Ending greenhouse gas emissions may not stop global warming
Nature (With minor editing by PinP)
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A Manitoba Hydro photo.
Even if human-induced greenhouse gas (GHG) emissions can be reduced to zero, global temperatures may continue to rise for centuries afterwards, according to a simulation of the global climate published in Scientific Reports.
Jorgen Randers and Ulrich Goluke modelled the effect of different greenhouse gas emission reductions on changes in the global climate from 1850 to 2500. They also created projections of global temperature and sea level rises.
What do they show? Under conditions where manmade greenhouse gas emissions peak during the 2030s, then decline to zero by 2100, global temperatures will be 3°C warmer and sea levels 3 metres higher by 2500 than they were in 1850. Where all such emissions are reduced to zero during the year 2020 here's the scenario the models portray.
After an initial decline, global temperatures will still be around 3°C warmer and sea levels will rise by around 2.5 metres by 2500, compared to 1850. Global temperatures could continue to increase after emissions have reduced, as continued melting of Arctic ice and carbon-containing permafrost may increase the levels of water vapour, methane and carbon dioxide in the atmosphere. Melting of Arctic ice and permafrost would also reduce the area of ice reflecting heat and light from the sun.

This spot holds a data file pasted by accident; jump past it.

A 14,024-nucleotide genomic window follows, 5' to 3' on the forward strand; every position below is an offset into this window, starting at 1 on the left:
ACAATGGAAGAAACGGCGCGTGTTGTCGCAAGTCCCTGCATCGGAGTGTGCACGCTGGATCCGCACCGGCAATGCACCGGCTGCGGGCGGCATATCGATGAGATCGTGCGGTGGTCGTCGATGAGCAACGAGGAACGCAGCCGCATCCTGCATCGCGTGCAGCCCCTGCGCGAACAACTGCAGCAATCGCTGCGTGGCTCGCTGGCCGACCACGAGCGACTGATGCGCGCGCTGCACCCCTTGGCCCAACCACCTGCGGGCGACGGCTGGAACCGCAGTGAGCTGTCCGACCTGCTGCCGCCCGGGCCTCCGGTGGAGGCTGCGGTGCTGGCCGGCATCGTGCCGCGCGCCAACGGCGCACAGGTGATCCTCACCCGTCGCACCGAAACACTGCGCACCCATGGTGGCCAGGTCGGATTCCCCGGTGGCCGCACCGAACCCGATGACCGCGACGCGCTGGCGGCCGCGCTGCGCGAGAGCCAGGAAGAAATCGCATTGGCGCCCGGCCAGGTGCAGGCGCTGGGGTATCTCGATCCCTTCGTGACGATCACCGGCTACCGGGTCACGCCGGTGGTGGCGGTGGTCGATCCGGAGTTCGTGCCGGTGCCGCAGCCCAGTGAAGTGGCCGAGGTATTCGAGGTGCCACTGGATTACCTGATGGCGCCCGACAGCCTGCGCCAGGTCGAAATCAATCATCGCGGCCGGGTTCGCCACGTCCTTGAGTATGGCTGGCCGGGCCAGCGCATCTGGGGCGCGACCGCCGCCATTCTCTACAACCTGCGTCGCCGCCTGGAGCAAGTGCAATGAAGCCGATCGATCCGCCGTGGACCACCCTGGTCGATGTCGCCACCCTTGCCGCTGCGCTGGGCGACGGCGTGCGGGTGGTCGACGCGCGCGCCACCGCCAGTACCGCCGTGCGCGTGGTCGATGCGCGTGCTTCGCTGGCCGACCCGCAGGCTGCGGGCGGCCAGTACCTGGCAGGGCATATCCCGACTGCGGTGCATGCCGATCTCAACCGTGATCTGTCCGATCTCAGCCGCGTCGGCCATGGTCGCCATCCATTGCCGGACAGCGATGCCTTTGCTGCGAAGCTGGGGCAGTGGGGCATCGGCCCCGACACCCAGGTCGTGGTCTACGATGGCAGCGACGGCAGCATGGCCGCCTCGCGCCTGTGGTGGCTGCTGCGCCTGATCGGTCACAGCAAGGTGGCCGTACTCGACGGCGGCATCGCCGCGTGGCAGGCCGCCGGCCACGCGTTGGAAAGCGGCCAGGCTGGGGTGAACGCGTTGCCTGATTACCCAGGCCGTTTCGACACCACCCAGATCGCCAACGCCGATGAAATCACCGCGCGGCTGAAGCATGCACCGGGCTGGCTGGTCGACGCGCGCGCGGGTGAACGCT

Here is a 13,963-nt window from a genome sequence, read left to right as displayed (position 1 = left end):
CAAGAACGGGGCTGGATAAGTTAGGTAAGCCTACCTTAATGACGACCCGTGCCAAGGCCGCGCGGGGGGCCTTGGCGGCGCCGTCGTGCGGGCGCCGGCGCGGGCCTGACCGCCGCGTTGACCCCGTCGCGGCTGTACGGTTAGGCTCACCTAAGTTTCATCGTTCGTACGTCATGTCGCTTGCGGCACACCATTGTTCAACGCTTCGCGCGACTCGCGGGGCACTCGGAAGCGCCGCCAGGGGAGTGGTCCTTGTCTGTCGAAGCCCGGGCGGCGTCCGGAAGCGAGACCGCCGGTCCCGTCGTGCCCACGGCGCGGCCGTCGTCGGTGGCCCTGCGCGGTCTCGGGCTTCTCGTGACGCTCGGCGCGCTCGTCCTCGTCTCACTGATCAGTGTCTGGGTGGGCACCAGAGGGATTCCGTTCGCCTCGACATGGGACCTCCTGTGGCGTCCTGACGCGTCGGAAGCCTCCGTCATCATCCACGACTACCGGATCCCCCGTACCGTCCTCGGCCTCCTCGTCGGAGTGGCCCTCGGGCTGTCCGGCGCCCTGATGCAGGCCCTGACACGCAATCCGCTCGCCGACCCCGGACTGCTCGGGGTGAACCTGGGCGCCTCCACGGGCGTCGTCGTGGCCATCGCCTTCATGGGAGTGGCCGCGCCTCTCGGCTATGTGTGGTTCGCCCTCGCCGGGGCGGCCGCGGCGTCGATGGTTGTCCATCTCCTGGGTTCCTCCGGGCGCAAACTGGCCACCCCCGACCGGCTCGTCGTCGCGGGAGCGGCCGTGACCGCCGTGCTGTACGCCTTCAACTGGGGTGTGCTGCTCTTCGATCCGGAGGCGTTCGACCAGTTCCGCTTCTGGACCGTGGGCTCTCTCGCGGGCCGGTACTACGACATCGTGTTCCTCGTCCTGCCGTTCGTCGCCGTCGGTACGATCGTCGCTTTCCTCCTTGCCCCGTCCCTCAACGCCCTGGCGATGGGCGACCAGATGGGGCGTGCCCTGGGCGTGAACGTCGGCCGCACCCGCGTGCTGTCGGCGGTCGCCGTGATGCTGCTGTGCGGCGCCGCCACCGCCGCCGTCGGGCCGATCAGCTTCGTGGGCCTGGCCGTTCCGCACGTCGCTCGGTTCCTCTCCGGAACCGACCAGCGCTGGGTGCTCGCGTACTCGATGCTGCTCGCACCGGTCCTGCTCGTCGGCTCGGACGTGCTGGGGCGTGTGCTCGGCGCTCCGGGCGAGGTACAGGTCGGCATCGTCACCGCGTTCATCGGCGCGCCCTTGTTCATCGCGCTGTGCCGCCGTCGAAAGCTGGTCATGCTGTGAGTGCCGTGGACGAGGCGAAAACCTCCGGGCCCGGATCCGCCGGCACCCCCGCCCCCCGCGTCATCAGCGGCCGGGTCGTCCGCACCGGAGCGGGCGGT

To prevent the projected temperature and sea level rises, the authors suggest that all GHG emissions would have had to be reduced to zero between 1960 and 1970. To prevent global temperature and sea level rises after greenhouse gas emissions have ceased, and to limit the potentially catastrophic impacts of this on Earth’s ecosystems and human society, at least 33 gigatonnes of carbon dioxide would need to be removed from the atmosphere each year from 2020 onwards through carbon capture and storage methods.